Wilson's steel rackets were great for redirection of the ball, great for controlled swings to produce power, great for precise swings.
Horrid for fast swings....control wise.

yourmailman
12-02-2012, 02:15 PM
I've always been told I have a pretty fast swing, and I don't recall having any issues with control with the T-2000's.

LeeD
12-02-2012, 02:19 PM
That's your problem, you listen to other's, while YOU should be the judge.
If you had fast strokes, you could hit ATP level shots with almost any racket, and you'd not be searching for new rackets.
But you don't, and worse, you listen to what your peers and friends say, and they are at WHAT level?

yourmailman
12-02-2012, 04:50 PM
I wouldn't say that I am searching for new racquets.

I went from the T-2000 to an Aerogel 500 Tour in 2009 (about 35 years. give or take). Stayed with that and a couple of the new version Maxply McEnroe's that I picked up (which are basically the same racquet).

I switched to the Biomimetic 100 this year trying to find something that played more like the T-2000.

Actually, I'm not worried about what "they" say. It's what feels good to me. My comment was that I didn't have control problems with the T-2000, even with a fast swing.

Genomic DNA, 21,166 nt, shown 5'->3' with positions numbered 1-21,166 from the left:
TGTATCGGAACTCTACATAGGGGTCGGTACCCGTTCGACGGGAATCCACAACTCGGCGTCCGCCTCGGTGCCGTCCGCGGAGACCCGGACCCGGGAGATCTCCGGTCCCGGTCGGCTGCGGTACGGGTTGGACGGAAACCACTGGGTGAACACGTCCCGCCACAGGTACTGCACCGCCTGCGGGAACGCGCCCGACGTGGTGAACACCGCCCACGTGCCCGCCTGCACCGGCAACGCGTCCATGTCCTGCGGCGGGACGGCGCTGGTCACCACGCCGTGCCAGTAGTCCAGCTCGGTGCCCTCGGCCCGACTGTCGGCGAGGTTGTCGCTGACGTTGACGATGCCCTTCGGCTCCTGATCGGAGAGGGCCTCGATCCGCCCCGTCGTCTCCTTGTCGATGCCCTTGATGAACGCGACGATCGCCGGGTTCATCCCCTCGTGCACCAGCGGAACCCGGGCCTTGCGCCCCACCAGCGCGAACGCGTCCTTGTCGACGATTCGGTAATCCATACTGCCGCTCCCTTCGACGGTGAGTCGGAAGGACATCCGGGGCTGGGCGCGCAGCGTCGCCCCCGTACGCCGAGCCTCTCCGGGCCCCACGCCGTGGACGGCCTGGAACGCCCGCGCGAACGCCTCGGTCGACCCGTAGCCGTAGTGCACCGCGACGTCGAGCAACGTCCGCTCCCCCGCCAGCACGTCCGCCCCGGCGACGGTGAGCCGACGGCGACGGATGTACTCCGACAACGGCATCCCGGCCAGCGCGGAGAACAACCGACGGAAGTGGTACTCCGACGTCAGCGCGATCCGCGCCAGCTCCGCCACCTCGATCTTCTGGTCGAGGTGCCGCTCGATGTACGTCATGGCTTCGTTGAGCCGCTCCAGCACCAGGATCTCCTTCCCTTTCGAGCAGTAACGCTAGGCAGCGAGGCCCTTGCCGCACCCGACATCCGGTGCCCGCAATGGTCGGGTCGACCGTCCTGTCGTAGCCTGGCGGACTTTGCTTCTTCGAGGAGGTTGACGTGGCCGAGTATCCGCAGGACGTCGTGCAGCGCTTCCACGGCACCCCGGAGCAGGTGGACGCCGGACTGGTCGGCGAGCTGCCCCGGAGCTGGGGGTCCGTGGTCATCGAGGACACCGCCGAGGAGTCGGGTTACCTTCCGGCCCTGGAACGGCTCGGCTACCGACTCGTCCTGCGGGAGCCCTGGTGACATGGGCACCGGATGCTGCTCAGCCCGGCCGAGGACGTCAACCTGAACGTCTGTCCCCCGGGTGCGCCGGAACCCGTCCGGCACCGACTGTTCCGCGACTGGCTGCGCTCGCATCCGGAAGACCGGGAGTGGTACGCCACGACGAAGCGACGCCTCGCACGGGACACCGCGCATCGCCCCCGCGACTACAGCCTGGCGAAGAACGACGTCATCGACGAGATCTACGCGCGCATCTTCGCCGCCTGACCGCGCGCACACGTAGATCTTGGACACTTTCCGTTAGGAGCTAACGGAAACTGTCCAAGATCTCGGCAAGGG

yourmailman
12-02-2012, 11:10 PM
Also, I was playing with my T-2000's when I got back into tennis and was holding my own against players using modern racquets. I didn't win a lot, but I was competitive.

I still carry one T-2000 and a Donnay Borg Pro with me most of the time. Sometimes after a match, my opponent and I will play a tie-break set with the old style racquets.

Remember, that last year in the Champions Tennis Circuit, Todd Martin pulled out his old Pro Staff when he broke a string on his modern racquet and won the match with it.

If Jimmy Connors gets healthy and starts playing on that tour, maybe he will pull out a T-2000.

chrischris
12-03-2012, 12:10 AM
Flexy springy bendable racket ,original but a clone of the Lacoste steel racket .
For Jimbo they worked well to say the least, good for flat dirves and sidespin forehand.